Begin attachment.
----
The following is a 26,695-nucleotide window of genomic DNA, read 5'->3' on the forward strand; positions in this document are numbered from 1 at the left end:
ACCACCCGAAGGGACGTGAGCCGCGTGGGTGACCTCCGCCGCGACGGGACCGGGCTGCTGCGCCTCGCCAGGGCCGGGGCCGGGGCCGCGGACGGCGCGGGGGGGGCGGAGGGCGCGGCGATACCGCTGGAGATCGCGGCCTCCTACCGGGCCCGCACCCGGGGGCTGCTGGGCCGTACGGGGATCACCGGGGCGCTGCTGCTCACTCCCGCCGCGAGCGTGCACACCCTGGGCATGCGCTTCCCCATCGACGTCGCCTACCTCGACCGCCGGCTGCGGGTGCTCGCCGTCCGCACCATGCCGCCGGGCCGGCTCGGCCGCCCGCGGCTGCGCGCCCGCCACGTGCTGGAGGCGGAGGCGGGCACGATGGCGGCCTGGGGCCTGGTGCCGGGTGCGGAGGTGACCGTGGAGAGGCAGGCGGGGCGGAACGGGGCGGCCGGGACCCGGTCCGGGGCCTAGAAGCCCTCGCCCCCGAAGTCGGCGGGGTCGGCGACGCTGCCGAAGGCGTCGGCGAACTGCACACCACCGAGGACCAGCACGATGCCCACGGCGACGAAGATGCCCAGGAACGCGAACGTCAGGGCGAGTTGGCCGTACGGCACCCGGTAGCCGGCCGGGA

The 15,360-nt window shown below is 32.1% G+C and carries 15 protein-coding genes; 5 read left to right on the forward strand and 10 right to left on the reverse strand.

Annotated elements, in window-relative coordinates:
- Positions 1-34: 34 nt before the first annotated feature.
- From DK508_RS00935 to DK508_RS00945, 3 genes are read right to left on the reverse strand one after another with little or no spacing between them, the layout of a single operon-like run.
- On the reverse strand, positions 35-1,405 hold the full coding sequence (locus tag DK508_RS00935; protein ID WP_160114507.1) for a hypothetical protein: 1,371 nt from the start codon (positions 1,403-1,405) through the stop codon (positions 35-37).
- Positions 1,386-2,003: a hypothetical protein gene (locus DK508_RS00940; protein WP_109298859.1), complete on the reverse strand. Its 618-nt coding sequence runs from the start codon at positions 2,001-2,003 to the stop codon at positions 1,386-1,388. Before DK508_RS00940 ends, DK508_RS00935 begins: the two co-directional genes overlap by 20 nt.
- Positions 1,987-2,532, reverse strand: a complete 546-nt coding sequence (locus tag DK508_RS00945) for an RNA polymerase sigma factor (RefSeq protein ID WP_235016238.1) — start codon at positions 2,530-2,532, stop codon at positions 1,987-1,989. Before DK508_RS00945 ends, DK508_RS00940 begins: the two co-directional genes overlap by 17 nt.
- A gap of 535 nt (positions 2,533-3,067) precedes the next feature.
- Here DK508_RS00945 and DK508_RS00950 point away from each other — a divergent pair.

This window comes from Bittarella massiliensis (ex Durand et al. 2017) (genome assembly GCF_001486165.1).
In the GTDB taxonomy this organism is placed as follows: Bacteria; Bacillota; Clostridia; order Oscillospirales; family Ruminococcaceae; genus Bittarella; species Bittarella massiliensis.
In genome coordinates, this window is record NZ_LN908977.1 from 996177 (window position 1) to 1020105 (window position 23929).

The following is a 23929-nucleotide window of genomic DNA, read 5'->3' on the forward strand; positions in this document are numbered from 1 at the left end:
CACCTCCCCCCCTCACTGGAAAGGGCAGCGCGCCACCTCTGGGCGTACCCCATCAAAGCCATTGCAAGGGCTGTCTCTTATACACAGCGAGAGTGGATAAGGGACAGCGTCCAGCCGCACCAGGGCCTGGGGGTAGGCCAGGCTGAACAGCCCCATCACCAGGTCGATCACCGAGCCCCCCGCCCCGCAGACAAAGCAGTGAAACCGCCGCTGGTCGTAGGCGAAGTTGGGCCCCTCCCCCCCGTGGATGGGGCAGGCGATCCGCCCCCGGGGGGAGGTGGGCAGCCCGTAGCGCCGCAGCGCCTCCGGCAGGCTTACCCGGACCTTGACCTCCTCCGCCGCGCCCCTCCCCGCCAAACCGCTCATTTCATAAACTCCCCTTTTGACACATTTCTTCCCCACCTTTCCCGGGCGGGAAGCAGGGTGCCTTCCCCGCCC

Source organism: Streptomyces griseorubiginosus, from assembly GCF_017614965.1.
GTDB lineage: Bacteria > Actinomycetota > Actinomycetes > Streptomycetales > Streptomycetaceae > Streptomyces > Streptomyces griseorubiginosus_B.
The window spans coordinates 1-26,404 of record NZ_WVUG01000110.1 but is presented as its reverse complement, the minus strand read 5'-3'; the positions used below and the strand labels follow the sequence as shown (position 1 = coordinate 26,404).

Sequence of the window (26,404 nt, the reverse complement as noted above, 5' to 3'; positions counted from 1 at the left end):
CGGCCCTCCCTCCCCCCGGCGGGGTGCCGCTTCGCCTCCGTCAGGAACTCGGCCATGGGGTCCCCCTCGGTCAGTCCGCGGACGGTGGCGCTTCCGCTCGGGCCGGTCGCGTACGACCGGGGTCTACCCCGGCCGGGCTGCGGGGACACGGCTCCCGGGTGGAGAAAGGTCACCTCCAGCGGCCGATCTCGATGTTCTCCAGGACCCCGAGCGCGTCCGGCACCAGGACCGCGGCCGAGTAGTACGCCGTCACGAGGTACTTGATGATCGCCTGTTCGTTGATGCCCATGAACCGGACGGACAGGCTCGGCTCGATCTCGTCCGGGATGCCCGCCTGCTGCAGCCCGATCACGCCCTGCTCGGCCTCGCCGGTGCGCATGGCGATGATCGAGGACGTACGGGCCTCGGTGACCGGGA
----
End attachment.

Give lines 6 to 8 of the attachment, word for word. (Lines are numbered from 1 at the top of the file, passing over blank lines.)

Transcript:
- From DK508_RS00935 to DK508_RS00945, 3 genes are read right to left on the reverse strand one after another with little or no spacing between them, the layout of a single operon-like run.
- On the reverse strand, positions 35-1,405 hold the full coding sequence (locus tag DK508_RS00935; protein ID WP_160114507.1) for a hypothetical protein: 1,371 nt from the start codon (positions 1,403-1,405) through the stop codon (positions 35-37).
- Positions 1,386-2,003: a hypothetical protein gene (locus DK508_RS00940; protein WP_109298859.1), complete on the reverse strand. Its 618-nt coding sequence runs from the start codon at positions 2,001-2,003 to the stop codon at positions 1,386-1,388. Before DK508_RS00940 ends, DK508_RS00935 begins: the two co-directional genes overlap by 20 nt.